Latest from Mormon Land: Church membership shrinks in 21 U.S. states. See which lost the most.

Also: LDS real estate wealth tops $128M in Idaho.

(The Church of Jesus Christ of Latter-day Saints) The faith's Oakland Temple. The Utah-based faith saw its membership in California fall by nearly 3% in the past two years.

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Church growth: The state of the states

(Christopher Cherrington | The Salt Lake Tribune)

While the church enjoyed small gains in membership growth the past two years globally (up 0.8%) and nationally (up 0.6%) amid a worldwide pandemic, more than 40% of U.S. states (21 plus the District of Columbia) saw their numbers decrease during that time frame.

California (down 2.84%), North Dakota (off 2.28%) and Washington (minus 2.03%) were the biggest percentage losers between the start of 2020 and the end of 2021, independent demographer Matt Martinich reports at ldschurchgrowth.blogspot.com, while New Jersey (down 0.03%), Louisiana (off 0.13%) and Nebraska (minus 0.17%) had the tiniest declines.

The largest percentage winners were South Dakota (up 6.48%), Arkansas (plus 5.32%) and Tennessee (up 4.79%).

Utah, home to the faith’s headquarters and the most Latter-day Saints of any state, saw its membership grow by 1.66% (the 14th highest nationally) to 2,161,526.

California (734,989) and Idaho (471,241) had the next most Latter-day Saints, according to Martinich’s blog, while the District of Columbia (3,136), Rhode Island (4,283) and Vermont (4,655) had the fewest.

How much the church owns in Idaho

(The Church of Jesus Christ of Latter-day Saints) The Pocatello Idaho Temple, one of six existing Latter-day Saints temples in Idaho. Three more are planned.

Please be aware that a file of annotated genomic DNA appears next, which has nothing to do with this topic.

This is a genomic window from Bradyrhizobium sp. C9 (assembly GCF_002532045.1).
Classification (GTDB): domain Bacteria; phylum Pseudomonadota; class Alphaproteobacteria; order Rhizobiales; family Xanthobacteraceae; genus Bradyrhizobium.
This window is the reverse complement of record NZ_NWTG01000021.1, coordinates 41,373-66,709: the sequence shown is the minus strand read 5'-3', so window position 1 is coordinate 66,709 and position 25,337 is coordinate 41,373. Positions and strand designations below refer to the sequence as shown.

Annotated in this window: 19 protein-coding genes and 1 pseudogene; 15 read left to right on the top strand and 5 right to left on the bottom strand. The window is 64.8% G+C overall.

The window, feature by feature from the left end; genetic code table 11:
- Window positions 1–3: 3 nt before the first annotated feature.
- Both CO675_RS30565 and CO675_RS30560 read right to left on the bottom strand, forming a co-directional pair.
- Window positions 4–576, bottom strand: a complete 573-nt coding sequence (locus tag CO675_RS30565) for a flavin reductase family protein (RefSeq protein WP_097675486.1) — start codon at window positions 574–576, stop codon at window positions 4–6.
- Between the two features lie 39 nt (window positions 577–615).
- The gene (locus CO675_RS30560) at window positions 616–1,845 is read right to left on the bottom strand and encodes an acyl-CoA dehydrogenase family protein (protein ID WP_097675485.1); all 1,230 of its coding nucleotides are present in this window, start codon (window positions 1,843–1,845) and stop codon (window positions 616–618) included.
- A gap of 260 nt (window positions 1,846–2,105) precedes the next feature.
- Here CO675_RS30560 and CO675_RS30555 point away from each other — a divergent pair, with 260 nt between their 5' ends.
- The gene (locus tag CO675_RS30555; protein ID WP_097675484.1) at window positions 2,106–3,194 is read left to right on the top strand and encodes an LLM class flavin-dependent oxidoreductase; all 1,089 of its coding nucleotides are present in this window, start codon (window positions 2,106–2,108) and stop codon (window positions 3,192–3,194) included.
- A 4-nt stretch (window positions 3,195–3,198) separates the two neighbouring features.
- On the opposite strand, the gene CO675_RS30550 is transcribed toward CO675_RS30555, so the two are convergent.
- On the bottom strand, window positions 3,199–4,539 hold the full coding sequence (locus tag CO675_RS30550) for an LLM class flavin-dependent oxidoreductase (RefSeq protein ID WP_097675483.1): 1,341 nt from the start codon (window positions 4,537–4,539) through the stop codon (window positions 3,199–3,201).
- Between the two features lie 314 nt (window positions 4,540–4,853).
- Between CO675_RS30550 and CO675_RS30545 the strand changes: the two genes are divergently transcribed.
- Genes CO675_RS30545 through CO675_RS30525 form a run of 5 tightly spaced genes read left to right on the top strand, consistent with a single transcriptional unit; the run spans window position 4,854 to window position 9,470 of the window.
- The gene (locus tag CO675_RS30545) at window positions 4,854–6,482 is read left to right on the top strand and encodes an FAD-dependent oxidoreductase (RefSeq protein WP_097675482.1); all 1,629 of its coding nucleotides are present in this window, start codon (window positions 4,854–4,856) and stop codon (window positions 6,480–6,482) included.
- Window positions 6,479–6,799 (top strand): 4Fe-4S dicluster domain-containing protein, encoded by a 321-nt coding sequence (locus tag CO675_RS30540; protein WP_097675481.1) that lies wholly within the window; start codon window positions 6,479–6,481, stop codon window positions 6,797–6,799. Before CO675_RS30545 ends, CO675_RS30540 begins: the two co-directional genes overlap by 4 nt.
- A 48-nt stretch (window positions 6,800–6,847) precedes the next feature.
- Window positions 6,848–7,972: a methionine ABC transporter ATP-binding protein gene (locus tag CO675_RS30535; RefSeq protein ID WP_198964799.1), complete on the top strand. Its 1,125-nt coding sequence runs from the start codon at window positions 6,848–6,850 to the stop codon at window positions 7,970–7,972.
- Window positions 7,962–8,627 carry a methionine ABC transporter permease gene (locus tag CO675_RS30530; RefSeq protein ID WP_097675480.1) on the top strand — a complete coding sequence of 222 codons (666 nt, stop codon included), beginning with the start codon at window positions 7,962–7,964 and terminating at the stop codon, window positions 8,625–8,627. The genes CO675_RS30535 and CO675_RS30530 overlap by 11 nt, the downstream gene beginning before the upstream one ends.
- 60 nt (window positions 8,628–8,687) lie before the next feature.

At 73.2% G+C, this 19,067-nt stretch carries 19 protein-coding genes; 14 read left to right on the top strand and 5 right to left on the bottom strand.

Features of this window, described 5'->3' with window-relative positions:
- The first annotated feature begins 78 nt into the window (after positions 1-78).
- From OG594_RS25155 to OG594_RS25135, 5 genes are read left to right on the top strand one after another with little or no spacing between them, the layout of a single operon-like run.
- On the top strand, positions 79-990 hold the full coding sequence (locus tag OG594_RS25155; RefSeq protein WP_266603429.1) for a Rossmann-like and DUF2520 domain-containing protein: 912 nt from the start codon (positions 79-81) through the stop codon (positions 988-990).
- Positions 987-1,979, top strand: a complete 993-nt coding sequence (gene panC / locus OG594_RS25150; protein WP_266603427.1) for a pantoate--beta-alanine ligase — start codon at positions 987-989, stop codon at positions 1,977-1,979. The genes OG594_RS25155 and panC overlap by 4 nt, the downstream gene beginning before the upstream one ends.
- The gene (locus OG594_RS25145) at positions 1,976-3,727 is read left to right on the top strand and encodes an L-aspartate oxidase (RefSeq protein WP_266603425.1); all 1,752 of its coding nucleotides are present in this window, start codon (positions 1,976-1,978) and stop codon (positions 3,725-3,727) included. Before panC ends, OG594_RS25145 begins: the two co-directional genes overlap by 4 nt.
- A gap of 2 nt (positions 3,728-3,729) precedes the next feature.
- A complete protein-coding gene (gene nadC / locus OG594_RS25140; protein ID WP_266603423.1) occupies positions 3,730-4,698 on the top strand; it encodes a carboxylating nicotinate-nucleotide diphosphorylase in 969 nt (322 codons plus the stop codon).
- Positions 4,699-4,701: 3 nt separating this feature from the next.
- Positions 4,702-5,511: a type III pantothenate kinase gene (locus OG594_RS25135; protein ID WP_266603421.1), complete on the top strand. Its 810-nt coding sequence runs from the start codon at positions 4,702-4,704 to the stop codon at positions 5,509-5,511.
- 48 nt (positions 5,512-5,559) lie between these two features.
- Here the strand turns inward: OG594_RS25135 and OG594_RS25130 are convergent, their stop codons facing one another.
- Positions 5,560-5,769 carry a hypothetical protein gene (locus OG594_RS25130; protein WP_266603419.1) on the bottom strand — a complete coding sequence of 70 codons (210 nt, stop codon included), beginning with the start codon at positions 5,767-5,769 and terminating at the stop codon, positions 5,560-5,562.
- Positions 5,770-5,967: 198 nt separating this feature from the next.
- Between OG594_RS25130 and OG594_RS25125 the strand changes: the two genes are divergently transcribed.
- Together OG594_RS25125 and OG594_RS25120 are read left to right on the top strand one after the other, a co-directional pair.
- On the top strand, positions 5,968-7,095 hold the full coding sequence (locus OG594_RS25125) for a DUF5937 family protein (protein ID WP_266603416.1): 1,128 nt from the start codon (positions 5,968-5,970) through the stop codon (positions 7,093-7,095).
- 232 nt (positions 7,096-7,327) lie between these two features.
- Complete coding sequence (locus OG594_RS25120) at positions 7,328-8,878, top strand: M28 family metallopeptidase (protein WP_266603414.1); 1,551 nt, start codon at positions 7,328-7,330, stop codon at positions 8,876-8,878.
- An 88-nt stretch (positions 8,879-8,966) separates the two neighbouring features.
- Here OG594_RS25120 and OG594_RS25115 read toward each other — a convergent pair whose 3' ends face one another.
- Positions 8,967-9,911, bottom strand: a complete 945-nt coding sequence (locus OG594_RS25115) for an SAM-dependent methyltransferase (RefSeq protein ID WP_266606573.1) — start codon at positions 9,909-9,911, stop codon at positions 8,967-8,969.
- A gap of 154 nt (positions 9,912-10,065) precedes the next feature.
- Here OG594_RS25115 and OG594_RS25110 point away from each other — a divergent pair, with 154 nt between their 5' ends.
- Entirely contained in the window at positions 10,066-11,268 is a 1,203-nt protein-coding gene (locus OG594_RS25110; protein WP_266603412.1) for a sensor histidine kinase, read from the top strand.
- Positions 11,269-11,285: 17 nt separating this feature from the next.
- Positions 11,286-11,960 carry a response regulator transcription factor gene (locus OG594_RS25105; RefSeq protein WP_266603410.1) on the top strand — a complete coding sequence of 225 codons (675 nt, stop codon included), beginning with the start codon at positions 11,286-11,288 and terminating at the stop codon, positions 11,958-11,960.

The Gem State is a pretty profitable jewel in the church’s real estate portfolio.

The Idaho Statesman — tapping a national database from the Truth & Transparency Foundation and published in The Salt Lake Tribune — found that the Utah-based faith owns nearly 60,000 acres in Idaho worth at least $128 million.

The church’s 1,050 Idaho properties include meetinghouses, temples, farmland and industrial sites, the Statesman discovered, with nearly half valued at nearly $45 million but exempt from taxes.

The Gem State’s six existing temples have no value attached.

The church’s total parcels in Idaho rank third among the states, behind only Utah and California, and its 58,000-plus acres rank eighth.

Nationally, The Tribune reported, the church and its affiliated operations own nearly 16,000 parcels, totaling 1.7 million acres and worth nearly $16 billion. That makes the denomination the country’s fifth largest private landowner, according to the database (which falls short of covering all the faith’s U.S. holdings).

General Conference live from Africa?

(The Church of Jesus Christ of Latter-day Saints) Latter-day Saints in the Democratic Republic of Congo at their temple in the capital of Kinshasa.

If the church continues to boom in parts of Africa at the current rate — a big if, of course — when might it boast more Latter-day Saint congregations than North America?

Data scientist Stephen Cranney wondered and did some basic calculations. He discovered this “highly speculative” shift would happen in about 30 years.

“Maybe at some point in the next half-century we’ll be broadcasting General Conference from Accra [Ghana’s capital],” he wrote in a Times and Seasons blog post. “...Whatever the exact numbers, it’s hard to see a situation where Africa does not become a significant part of church culture and institutions in the long run.”

From The Tribune

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